Launching from her longtime home-base of Washington, D.C. and taking ﬂight to the rest of the world, Debórah Bond has become an integral part of the fabric of the worldwide indie-soul scene.
Debórah grew up absorbing the golden age sounds of the 70s and 80s soul music that bellowed through her childhood home in New Haven, CT. Artistically, she stands at the intersection of Anita Baker, Sade and Chaka Khan, though she also credits Luther Vandross, Whitney Houston and Stevie Wonder (among many others) for inspiring her to pursue a career as a recording artist.
1. What drew you to soul music?
I was drawn to music instinctively since I have had memories. Unlike many other R&B singers, I didn’t grow up singing in church. In my mind and heart I truly believe that God/Spirit planted the love of music within me.
2. Who were some of your musical influences growing up?
I was born in the 70s and a kid in the 80s so there are so many musical genres that influenced me. Whitney Houston, Luther Vandross, Stevie Wonder, Chaka Khan, Michael/Janet Jackson, George Michael, Annie Lennox, Sade and soooo many others influenced. The list can go on and on.
3. What obstacles have you faced being a woman of color in the music industry?
As a woman in the industry there are so many obstacles that women face. I’ve been in situations where I was treated more like something to look at and admire (or flirt with) than someone who is competent, professional, and a true contributor to a situation. There have also been instances where my level of expertise or ability to lead was questioned. Women in the music industry always have to push harder to prove ourselves.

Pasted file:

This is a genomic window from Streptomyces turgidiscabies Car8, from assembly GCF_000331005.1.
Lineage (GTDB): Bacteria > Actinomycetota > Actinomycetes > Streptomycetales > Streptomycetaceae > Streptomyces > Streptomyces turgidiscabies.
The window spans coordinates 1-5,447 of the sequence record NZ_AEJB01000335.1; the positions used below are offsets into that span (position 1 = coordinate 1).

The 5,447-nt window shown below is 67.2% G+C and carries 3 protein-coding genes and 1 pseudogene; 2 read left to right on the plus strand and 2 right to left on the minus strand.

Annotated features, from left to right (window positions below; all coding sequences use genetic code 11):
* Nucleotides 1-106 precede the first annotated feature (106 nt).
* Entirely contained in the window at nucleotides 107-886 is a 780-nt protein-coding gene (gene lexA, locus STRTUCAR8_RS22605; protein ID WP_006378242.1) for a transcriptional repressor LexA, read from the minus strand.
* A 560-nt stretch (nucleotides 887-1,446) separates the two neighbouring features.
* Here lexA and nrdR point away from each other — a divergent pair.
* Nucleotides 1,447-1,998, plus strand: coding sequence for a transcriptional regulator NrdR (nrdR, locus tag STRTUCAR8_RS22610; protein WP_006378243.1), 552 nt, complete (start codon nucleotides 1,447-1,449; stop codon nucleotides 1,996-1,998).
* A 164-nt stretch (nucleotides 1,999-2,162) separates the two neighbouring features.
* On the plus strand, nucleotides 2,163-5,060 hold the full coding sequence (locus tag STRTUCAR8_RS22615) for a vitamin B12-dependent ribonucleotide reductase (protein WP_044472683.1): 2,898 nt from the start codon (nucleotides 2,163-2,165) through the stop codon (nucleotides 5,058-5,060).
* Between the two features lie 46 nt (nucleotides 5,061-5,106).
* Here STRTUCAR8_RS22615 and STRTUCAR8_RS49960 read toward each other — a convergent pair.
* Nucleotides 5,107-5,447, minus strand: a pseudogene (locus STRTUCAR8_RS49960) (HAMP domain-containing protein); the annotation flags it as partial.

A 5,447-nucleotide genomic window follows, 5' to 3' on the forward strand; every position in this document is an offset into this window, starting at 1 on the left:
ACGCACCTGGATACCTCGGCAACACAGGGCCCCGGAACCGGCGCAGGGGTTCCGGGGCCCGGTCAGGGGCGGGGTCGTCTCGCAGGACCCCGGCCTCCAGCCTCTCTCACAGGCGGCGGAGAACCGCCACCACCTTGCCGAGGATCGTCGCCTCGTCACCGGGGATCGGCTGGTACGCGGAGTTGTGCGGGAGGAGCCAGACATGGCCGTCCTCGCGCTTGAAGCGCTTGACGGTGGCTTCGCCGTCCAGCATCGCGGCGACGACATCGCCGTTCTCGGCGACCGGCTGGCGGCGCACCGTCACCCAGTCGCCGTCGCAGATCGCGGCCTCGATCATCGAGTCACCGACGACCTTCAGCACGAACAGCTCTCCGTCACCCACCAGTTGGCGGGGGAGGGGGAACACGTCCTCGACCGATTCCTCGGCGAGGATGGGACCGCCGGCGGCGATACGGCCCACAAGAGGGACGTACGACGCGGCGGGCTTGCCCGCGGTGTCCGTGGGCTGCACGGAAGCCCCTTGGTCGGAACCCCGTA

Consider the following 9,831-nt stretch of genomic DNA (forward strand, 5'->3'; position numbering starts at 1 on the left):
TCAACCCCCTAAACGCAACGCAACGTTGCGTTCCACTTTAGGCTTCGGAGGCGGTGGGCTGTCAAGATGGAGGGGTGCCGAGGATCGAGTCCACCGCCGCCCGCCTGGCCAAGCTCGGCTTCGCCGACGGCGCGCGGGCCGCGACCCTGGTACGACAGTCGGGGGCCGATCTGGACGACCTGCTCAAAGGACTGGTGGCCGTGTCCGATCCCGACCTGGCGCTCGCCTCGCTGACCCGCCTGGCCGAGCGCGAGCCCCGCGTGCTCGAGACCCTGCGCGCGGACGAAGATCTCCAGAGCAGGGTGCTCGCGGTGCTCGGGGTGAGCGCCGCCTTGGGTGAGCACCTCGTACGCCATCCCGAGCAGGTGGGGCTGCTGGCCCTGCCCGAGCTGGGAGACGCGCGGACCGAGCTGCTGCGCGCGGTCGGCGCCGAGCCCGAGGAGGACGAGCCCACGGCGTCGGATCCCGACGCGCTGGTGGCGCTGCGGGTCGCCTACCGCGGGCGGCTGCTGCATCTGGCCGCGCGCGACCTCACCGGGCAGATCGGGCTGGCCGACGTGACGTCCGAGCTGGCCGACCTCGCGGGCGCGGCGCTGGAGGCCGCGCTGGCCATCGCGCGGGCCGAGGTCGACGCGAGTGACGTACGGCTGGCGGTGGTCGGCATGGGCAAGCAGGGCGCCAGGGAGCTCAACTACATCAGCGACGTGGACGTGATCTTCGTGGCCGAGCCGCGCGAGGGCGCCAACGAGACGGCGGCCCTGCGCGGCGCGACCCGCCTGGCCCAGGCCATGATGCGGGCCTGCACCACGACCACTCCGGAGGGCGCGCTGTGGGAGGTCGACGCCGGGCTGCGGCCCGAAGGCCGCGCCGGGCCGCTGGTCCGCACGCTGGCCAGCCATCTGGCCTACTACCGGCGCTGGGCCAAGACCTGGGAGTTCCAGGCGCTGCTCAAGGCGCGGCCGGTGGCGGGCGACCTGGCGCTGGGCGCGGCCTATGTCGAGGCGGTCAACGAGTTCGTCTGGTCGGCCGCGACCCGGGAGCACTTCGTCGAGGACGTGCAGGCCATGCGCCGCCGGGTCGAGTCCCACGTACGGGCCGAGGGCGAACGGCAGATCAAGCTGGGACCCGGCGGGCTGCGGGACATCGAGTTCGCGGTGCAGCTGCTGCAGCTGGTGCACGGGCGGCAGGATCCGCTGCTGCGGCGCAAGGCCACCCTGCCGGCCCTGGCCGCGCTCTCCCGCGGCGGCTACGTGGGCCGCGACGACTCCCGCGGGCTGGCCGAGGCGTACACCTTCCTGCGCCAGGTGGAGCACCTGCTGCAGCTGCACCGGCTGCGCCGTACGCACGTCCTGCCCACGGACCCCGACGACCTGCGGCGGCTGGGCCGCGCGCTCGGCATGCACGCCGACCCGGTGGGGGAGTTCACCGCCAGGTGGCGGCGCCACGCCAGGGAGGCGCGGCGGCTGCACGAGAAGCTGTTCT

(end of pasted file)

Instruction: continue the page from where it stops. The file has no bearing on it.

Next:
4. During the rough times in your life, what made you keep going?
I have experienced quite a few extremely rough periods of life. I am very blessed to have strong faith, a strong family and friend unit and honestly a natural ability shift my mindset to optimism and hope. I prefer to see the brighter things in life and keep going.
5. Your latest album “Compass: I” dropped March of this year. How is it different from your previous projects?
My previous projects were produced by a group of 3 guys who have been like family to me for 15yrs, not only did we create the music together but we also recorded in studio and performed together. We considered ourselves a “band” even though the name on the bill was always my name. “compass: I” was completely different. Late 2019 and into 2020 I decided to step out on my own and work with new musicians, producers, and writers. Life would have it that as I began the journey of writing, the world shut down in the pandemic. My income was cut, I was isolated and alone, and I was forced to make a new way of approaching the album. I was blessed enough to commission musicians who had at home studios and could
6. What are your views on the state of soul music current day?